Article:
Continuously embarking on dangerous expeditions for his work, Aldo Kane leads an adrenaline-fuelled lifestyle. However, as he tells Happiful, a sense of calm and appreciation is always available to you when you learn to live in the moment
I’ve caught Aldo Kane in a rare moment of quiet. He’s back home, in London, in the middle of a round of interviews and photoshoots, before preparing for his next exciting expedition to Thailand, Laos, and Vietnam.
As a former Royal Marine sniper and current-day TV adventurer, explorer and presenter, Aldo is used to spending long periods away from the UK, exploring the world. In the past two years alone, he completed a world record-breaking row from Portugal to Venezuela with Team Essence and long-time pal Jason Fox, spent three months in South America filming Meet The Drug Lords: Inside The Real Narcos for Channel 4, worked with Steve Backshall on Undiscovered Worlds, had two stints in active volcanoes for Expedition Volcano, and worked on National Geographic’s One Strange Rock with Will Smith – and the list of adventures goes on.
To say that Aldo has experience of negotiating extreme and hostile situations, both on and off camera, is an understatement.
“I’ve been living like this since I was 16,” he says, referring to when he went into the armed forces. “Although I’ve probably been in more hardcore and high octane situations since I left the Marines.”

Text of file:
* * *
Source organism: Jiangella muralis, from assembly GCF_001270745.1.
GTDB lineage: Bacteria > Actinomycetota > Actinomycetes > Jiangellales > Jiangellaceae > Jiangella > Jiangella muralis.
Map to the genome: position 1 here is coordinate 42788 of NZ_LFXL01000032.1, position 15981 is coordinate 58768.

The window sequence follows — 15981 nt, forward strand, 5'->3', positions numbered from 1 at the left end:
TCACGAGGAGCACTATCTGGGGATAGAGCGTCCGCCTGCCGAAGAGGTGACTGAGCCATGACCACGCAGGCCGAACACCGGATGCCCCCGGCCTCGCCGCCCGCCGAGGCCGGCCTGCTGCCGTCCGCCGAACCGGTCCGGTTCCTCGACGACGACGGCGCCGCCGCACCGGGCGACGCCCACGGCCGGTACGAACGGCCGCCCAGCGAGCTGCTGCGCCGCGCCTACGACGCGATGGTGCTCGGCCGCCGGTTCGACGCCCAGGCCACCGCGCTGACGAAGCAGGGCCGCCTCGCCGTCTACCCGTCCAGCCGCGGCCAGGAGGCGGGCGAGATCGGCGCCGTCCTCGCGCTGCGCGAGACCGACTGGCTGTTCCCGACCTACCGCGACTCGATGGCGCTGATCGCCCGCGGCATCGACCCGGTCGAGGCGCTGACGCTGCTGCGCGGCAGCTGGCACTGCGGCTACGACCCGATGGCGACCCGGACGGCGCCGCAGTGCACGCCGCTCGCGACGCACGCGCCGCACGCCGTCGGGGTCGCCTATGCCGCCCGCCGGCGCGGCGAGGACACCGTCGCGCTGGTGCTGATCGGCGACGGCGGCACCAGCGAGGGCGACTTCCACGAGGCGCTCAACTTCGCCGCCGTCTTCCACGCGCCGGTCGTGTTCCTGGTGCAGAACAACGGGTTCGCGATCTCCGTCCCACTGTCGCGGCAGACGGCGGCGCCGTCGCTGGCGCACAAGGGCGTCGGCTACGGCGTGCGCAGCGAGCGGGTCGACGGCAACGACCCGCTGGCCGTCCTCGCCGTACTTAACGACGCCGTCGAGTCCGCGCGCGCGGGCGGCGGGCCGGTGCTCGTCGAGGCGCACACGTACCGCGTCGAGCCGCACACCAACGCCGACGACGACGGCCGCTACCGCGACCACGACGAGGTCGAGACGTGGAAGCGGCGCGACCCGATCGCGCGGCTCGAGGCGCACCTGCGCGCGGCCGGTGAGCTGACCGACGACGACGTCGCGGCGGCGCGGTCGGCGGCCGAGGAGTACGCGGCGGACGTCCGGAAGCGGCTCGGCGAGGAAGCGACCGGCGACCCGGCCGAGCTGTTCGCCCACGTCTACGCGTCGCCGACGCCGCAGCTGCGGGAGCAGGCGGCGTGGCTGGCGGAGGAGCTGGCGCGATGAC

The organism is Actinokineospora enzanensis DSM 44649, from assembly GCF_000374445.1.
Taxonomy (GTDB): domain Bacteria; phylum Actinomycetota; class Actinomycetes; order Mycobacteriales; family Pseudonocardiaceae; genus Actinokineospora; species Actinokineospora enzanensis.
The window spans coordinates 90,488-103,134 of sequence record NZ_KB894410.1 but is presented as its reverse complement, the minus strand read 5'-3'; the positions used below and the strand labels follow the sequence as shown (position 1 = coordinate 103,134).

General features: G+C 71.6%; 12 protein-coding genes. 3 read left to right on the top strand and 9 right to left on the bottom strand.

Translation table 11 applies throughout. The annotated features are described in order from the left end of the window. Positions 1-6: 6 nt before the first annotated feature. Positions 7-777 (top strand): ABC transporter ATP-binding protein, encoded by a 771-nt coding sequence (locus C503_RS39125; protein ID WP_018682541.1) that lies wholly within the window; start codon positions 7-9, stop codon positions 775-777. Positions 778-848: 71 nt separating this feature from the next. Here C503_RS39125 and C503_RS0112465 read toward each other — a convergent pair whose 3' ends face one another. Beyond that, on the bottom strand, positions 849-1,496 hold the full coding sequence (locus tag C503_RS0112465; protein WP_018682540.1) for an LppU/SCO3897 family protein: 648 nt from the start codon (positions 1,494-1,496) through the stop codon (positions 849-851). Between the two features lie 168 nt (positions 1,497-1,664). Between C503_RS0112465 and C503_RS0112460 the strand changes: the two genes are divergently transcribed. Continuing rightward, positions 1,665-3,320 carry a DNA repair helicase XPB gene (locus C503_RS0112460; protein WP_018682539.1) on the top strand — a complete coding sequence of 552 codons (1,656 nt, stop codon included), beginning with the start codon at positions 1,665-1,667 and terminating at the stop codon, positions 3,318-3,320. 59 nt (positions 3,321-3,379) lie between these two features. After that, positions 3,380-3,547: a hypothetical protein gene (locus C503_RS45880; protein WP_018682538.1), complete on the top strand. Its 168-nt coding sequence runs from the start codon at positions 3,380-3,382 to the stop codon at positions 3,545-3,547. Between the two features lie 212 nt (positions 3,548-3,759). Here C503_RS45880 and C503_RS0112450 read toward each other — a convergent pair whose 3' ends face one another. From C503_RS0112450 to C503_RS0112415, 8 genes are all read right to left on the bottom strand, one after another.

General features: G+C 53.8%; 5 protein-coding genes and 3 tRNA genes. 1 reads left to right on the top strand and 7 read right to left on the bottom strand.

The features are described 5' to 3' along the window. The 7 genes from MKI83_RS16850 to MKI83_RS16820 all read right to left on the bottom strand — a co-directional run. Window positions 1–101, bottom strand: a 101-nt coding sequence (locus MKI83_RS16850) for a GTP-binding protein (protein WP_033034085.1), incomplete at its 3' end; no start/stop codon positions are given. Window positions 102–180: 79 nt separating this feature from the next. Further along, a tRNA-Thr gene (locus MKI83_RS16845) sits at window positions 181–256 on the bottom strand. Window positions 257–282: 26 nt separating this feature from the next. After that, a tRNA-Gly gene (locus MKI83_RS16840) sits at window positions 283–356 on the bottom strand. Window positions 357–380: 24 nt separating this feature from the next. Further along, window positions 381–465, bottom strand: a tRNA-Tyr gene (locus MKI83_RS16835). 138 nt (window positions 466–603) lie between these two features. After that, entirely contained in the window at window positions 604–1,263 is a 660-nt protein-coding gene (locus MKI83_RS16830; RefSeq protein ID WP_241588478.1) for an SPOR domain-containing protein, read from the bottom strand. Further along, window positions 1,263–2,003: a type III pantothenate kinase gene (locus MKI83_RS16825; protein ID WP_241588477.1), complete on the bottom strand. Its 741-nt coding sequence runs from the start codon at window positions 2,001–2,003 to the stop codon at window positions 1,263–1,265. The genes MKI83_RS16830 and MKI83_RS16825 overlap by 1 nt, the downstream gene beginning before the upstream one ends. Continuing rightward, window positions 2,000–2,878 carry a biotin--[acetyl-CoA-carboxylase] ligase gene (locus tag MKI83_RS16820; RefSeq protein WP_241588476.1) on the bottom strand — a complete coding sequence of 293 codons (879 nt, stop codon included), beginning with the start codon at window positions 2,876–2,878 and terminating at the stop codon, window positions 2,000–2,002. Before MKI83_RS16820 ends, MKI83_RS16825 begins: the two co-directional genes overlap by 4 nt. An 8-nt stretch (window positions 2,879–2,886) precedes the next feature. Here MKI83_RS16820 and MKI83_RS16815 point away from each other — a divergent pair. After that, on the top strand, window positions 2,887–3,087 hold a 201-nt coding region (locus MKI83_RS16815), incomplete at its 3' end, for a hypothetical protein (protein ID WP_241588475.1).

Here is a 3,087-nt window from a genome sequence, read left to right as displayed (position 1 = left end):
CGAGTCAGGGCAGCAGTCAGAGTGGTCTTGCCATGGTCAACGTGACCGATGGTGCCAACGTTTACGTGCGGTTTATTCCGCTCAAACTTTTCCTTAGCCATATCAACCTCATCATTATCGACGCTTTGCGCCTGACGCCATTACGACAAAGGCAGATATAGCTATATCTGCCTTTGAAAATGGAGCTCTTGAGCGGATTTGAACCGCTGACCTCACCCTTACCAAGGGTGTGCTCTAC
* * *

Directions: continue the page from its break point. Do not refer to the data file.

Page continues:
I can only imagine...
With physical strength and a high state of awareness being so hugely important for Aldo’s work, it’s hard to picture what he does in his downtime, away from the cameras and pulse-racing activities.
“I always need to be mentally and physically fit for the next stint, whatever that might be, so when I’ve got two weeks off between jobs I’m not sitting around eating donuts!” Aldo laughs.
“I’m in the gym, doing crossfit training, because my body needs to be prepared to run away from danger, to escape, fight, whatever is needed in the moment, and my brain needs to be ready and working together with my body to help me achieve that.”
This marriage of mental and physical is a recurring theme as we chat, along with Aldo’s love of the outdoors. “The most important thing for me, mentally,” he adds, “is being outside and being active. It’s so crucial to get out in nature at least once a day. It’s there for everyone, and it’s free.”
Despite the breathtaking, far-flung locations Aldo has filmed in, he still finds that it’s the UK’s capital where he regularly gets the most benefit from open air exercise – as it’s the place where he doesn’t have to be “hard-wired into the environment”, as he does on location.
Whether it’s living in solitary confinement, without access to sunlight or other people, or facing life-changing situations with dangerous criminals, I imagine this mental aspect of Aldo’s work could take more of a toll on him than the physical demands. How does he deal with the permanent extreme focus required to ensure the safety of himself, and others, when working?
That to me is mindfulness. Being in the moment, soaking it up and learning from it
“When I go into a new situation, I am initially hypervigilant. I am aware of everything, the surroundings, people, potential issues – all of the things that I need to be thinking about,” Aldo says simply. “You need to be aware of all elements of risk – but then you have to put that to the back of your head. But when something does happen, you’ve done all that thinking and planning in advance, so you’re not in a panic mode.”